Non-small cell lung cancer (NSCLC) and small cell lung cancer (SCLC) together account for approximately 95 percent of all lung cancers while mesothelioma accounts for about 5 percent.
Lung nodules are small masses of tissue. They may be benign, pre-cancerous, or metastatic tumors that have spread from other parts of the body. Generally, a larger nodule is more likely to be cancerous than a smaller one.
Lung nodules are often found when a patient is being tested for unrelated symptoms, such as abdominal pain or an injury.
Johns Hopkins created a Lung Cancer Screening/Pulmonary Nodule Clinic to screen for nodules and other indicators of pre-cancer or cancer development. Through low-dose helical CT scans, people at risk of developing lung cancer can be screened and tracked so cancer can be caught in the early stages, offering the promise of a better prognosis than lung cancers caught later.
The Lung Cancer Screening/Pulmonary Nodule Clinic specializes in:
- Personalized lung cancer risk assessment and recommendations for screening
- Treatment plans for patients with lung nodules
- Long-term nodule surveillance
Non-small cell lung cancer is the most common type of lung cancer. It grows and spreads more slowly than small cell lung cancer. The three main kinds of non-small cell lung cancer are named for the type of cells in the tumor:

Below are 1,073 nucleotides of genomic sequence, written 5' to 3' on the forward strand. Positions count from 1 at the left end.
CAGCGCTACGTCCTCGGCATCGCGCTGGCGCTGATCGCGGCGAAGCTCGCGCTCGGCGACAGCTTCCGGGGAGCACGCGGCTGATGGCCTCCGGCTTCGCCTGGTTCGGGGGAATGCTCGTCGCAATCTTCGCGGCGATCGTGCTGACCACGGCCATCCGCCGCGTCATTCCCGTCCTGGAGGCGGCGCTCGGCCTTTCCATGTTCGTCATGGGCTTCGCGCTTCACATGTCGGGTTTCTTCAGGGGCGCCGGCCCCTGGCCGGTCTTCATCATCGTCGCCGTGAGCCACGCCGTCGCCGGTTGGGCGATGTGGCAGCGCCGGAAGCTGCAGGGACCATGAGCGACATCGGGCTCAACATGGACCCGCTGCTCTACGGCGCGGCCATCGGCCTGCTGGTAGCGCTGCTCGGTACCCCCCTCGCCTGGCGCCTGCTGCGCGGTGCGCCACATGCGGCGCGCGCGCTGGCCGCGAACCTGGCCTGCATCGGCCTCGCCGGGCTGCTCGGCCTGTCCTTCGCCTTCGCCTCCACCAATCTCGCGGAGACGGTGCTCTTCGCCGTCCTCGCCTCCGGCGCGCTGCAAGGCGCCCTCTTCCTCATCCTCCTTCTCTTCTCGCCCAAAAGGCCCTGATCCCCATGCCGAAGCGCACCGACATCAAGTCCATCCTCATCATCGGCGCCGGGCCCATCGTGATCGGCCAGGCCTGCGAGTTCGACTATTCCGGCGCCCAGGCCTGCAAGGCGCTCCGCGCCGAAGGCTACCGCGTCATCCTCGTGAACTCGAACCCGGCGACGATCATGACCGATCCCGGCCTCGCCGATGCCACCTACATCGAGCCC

- Adenocarcinoma is the most common type of lung cancer in the United States and usually begins along the outer sections of the lungs. It is also the most common type of lung cancer in people who have never smoked.
- Large cell carcinomas are a group of cancers with large, abnormal-looking cells. These tumors may begin anywhere in the lungs and tend to grow quickly.
- Squamous cell carcinoma is also called epidermoid carcinoma. It often begins in the bronchi near the middle of the lungs.
Almost all cases of small cell lung cancer are due to cigarette smoking. It is a fast-growing cancer that spreads much more quickly than other types of lung cancer. There are two different types of small cell lung cancer:
- Small cell carcinoma (oat cell cancer)
- Combined small cell carcinoma
Most SCLCs are of the oat cell type.
Some cancers in the lung are the result of pulmonary metastasis—cancer that began in another part of the body and spread to the lung through the lymphatic system or bloodstream. Almost any cancer can metastasize to the lung. Some cancers that often do spread to the lung are:
- Bladder cancer
- Breast cancer
- Colon cancer
- Kidney cancer
- Prostate cancer
- Wilm's tumor
Stages of lung cancer
When lung cancer is diagnosed, the doctor includes information about the stage of the cancer, or the extent to which it has spread and the size of the tumor. The tumor stage helps to guide treatment and prognosis (outcome of an illness). When testing for cancer, doctors will look at nearby lymph nodes, tissue, and organs as well to see if cancer is present.
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For an appointment and answers to your questions
As a leading treatment center for lung cancer, Johns Hopkins offers its patients personalized care, specialized treatment, and pioneering therapies to extend life.
To make an appointment or if you have questions, call 410-955-LUNG (5864).